Obesity – The mother of most chronic conditions

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Obesity is a preventable modern day condition. Obese people are more commonly seen in many developing and developed countries where the work environment is fast-pace, stressful, and mostly desk-bound.


Ironically, in the olden days, when living standards were not that ideal, where most jobs were labour-intensive, slower pace, and the food sources were scarce, obesity wasn’t a concern at all.


Trends and statistics

According to WHO statistics 2020, there are more than 1 billion people worldwide are obese. Among which, 650 million adults, 340 million adolescents and 39 million children. The number of obese population has tripled globally since 1975.


Generally, obesity incidence starts in the 20s and peaks at 40 to 59 years old, it gradually decreases after the age of 60 (possibly due to high mortality rate of chronic conditions). According to National Health and Nutrition Examination Survey (NHANES), 2017–2018 data shows that there are more than 2 in every 5 adults (42.4%) have obesity. About 1 in every 11 adults (9.2%) are clinically obese.


Sadly, there is an increasing trend of childhood obesity in recent years. The same statistics shows that almost 1 in 5 children and adolescents ages 2 to 19 (19.3%) are obese. While, about 1 in 16 (6.1%) have severe obesity (clinically obese).


Statistics also show that more than 1 in 3 men (34.1%) and more than 1 in 4 women (27.5%) are overweight. However, as the condition progresses, women have a higher prevalence of severe obesity than men.


What are the causes of obesity?

Obesity is a slow and gradual process that many fail to notice the changes in body weight at the beginning. By the time it is noticeable, you could have already used to some unhealthy habits and lifestyles. There are a few determinants that form the habits of what you eat and how you live your life.

  • Diet: Eating high-calorie, high-fat foods and processed foods.
  • Lifestyle: Sedentary, lack of exercise, sleep deprivation, and stress.
  • Genetics:  Family with history of obesity may carry the genetics for generations.
  • Medication: Medications such as antidepressants, antipsychotics, anticonvulsants, steroids and so on, may lead to weight gain as a side effect.
  • Hormone imbalances: Hormones that affects appetite and weight include insulin, glucagon, cortisol, etc.
  • Environment: Food availability and accessibility, food choices, geographical and cultural factors.

What obesity leads to?

Studies show that many chronic conditions are closely correlated with obesity. However, the manifestation of these conditions actually took place at the stage of overweight.


Obesity can affect the heart, liver, kidneys, joints, reproductive system, etc., and subsequently lead to many noncommunicable diseases (NCDs) such as diabetes, heart diseases, hypertension, stroke, cancers, osteoarthritis, kidney dysfunction, lung problems, etc. Figure 1 summarises the chronic conditions that are caused by obesity.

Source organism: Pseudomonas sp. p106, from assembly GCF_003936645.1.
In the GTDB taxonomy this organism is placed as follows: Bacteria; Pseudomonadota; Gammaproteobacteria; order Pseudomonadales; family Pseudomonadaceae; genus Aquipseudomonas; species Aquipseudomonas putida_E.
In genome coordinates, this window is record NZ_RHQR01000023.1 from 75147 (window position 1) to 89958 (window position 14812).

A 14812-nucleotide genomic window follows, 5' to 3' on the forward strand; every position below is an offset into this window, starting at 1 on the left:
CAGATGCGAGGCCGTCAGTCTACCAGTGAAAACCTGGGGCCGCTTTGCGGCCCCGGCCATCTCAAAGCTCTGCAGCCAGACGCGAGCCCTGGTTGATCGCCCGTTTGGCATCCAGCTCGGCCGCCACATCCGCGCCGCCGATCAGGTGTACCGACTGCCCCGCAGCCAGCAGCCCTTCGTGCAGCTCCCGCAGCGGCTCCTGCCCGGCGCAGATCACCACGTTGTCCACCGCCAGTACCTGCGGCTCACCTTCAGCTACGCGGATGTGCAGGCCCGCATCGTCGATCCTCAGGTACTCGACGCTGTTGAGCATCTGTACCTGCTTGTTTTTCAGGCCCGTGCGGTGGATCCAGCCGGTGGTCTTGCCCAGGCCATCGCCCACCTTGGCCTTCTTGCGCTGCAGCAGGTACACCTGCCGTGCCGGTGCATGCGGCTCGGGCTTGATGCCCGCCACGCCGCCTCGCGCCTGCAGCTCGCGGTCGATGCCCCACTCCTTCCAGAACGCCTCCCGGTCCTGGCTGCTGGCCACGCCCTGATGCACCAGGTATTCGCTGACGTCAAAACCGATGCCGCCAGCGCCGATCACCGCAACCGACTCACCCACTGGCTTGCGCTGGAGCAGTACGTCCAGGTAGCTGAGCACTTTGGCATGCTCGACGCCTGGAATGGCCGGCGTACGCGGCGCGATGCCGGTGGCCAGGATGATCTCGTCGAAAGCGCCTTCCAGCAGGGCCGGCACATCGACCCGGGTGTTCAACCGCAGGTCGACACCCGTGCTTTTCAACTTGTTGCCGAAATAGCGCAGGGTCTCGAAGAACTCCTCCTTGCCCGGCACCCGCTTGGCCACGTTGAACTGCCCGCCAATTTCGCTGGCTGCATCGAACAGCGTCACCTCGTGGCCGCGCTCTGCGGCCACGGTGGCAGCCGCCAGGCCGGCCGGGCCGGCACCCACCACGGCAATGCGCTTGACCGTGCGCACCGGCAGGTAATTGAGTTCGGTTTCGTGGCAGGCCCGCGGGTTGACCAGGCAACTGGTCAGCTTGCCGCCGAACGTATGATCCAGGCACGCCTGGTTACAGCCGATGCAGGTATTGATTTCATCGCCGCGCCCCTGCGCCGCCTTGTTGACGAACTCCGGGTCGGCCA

Chronic conditions and obesity
Figure 1: Chronic conditions caused by obesity.

How do you know if you are obese?

Body Mass Index (BMI) is a quick and simple way to determine if you are obese. You may indicate your weight and height into the link here to measure your BMI level.

As shown in Figure 2, there are 3 stages from overweight to clinically obese.

  • If your BMI falls within 18.5 – 24.9, you are considered normal weight.
  • When your BMI is between 25.0 – 29.9, you will be overweight.
  • You will be categorised as obese if your BMI ranges from 30.0 – 39.9.
  • Once your BMI hit 40.0 and above, you are under clinically obese.
4 stages of obesity
Figure 2: Stages of obesity.

How can you reverse obesity?

Obesity is not a non-reversible condition. Often, with the right diet and lifestyle modifications, you can reverse to normal weight or healthy BMI. For some whose BMI is at the extreme end (above 40.0), medical interventions may be more effective.

Diet modifications

  • Consume a balanced, nutritious diet with more vegetables & fruits and reduced meat.
  • Be mindful when eating your meals, do not overeat or eat unhealthily.
  • Stop sweet foods (high glycemic index foods, pastries, desserts) and sweet beverages (carbonated drinks, sweetened coffee, bubble tea, etc.).
  • Stay hydrated by drinking enough water.
Colourful and healthy diet
Personal Mobility Vehicles is great invention for elderly and disabled person

Lifestyle changes
Aside diet modifications, lifestyle interventions are also essential in managing weight. These include:

  • Maintain active lifestyle by moving more throughout the day and exercising regularly.
  • Walk slowly instead of driving Personal Mobile Vehicle (PMV) if you are still ambulant.
  • Get enough rest by maintaining healthy sleep cycle and managing stress.
  • Exercise regularly with support groups.
  • Get annual health screening to benchmark your current health condition.
Medical interventions If you’re unable to manage obesity through diet and lifestyle modifications, you may consider seeking medical interventions.
  • FDA-approved medicines such as orlistat, phentermine, and lorcaserin are the common medicines to treat obesity.
  • Other interventions include bariatric surgery like gastric banding or sleeve gastrectomy are quite effective in controlling obesity.


Fast foods and instant foods are easily accessible nowadays. Make conscious choice to avoid these unhealthy foods and engage more activities over sedentary lifestyle. It is important not just keeping yourself at healthy BMI, helping your family especially children and elderly at healthy weight can reduce their chances of developing chronic conditions.


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